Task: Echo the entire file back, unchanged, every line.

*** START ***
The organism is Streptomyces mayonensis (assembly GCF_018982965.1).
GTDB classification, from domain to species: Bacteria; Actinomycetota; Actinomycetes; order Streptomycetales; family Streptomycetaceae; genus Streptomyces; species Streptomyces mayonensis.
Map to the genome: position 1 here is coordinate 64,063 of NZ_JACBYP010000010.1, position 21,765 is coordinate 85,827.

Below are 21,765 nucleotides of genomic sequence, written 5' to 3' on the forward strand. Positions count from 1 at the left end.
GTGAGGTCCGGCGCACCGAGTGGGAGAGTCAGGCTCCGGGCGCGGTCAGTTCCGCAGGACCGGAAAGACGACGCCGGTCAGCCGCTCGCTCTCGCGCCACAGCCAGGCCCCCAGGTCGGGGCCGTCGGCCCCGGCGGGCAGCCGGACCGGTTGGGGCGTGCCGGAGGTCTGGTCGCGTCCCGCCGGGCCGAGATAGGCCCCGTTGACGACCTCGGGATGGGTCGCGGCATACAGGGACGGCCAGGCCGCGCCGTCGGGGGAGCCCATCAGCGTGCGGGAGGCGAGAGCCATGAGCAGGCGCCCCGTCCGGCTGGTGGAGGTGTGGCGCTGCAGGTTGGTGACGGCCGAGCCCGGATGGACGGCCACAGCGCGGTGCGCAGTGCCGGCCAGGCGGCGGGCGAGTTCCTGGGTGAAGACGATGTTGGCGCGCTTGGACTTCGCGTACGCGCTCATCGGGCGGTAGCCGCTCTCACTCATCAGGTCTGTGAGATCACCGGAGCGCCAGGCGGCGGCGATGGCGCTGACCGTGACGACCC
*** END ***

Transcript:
The organism is Streptomyces mayonensis (assembly GCF_018982965.1).
GTDB classification, from domain to species: Bacteria; Actinomycetota; Actinomycetes; order Streptomycetales; family Streptomycetaceae; genus Streptomyces; species Streptomyces mayonensis.
Map to the genome: position 1 here is coordinate 64,063 of NZ_JACBYP010000010.1, position 21,765 is coordinate 85,827.

Below are 21,765 nucleotides of genomic sequence, written 5' to 3' on the forward strand. Positions count from 1 at the left end.
GTGAGGTCCGGCGCACCGAGTGGGAGAGTCAGGCTCCGGGCGCGGTCAGTTCCGCAGGACCGGAAAGACGACGCCGGTCAGCCGCTCGCTCTCGCGCCACAGCCAGGCCCCCAGGTCGGGGCCGTCGGCCCCGGCGGGCAGCCGGACCGGTTGGGGCGTGCCGGAGGTCTGGTCGCGTCCCGCCGGGCCGAGATAGGCCCCGTTGACGACCTCGGGATGGGTCGCGGCATACAGGGACGGCCAGGCCGCGCCGTCGGGGGAGCCCATCAGCGTGCGGGAGGCGAGAGCCATGAGCAGGCGCCCCGTCCGGCTGGTGGAGGTGTGGCGCTGCAGGTTGGTGACGGCCGAGCCCGGATGGACGGCCACAGCGCGGTGCGCAGTGCCGGCCAGGCGGCGGGCGAGTTCCTGGGTGAAGACGATGTTGGCGCGCTTGGACTTCGCGTACGCGCTCATCGGGCGGTAGCCGCTCTCACTCATCAGGTCTGTGAGATCACCGGAGCGCCAGGCGGCGGCGATGGCGCTGACCGTGACGACCC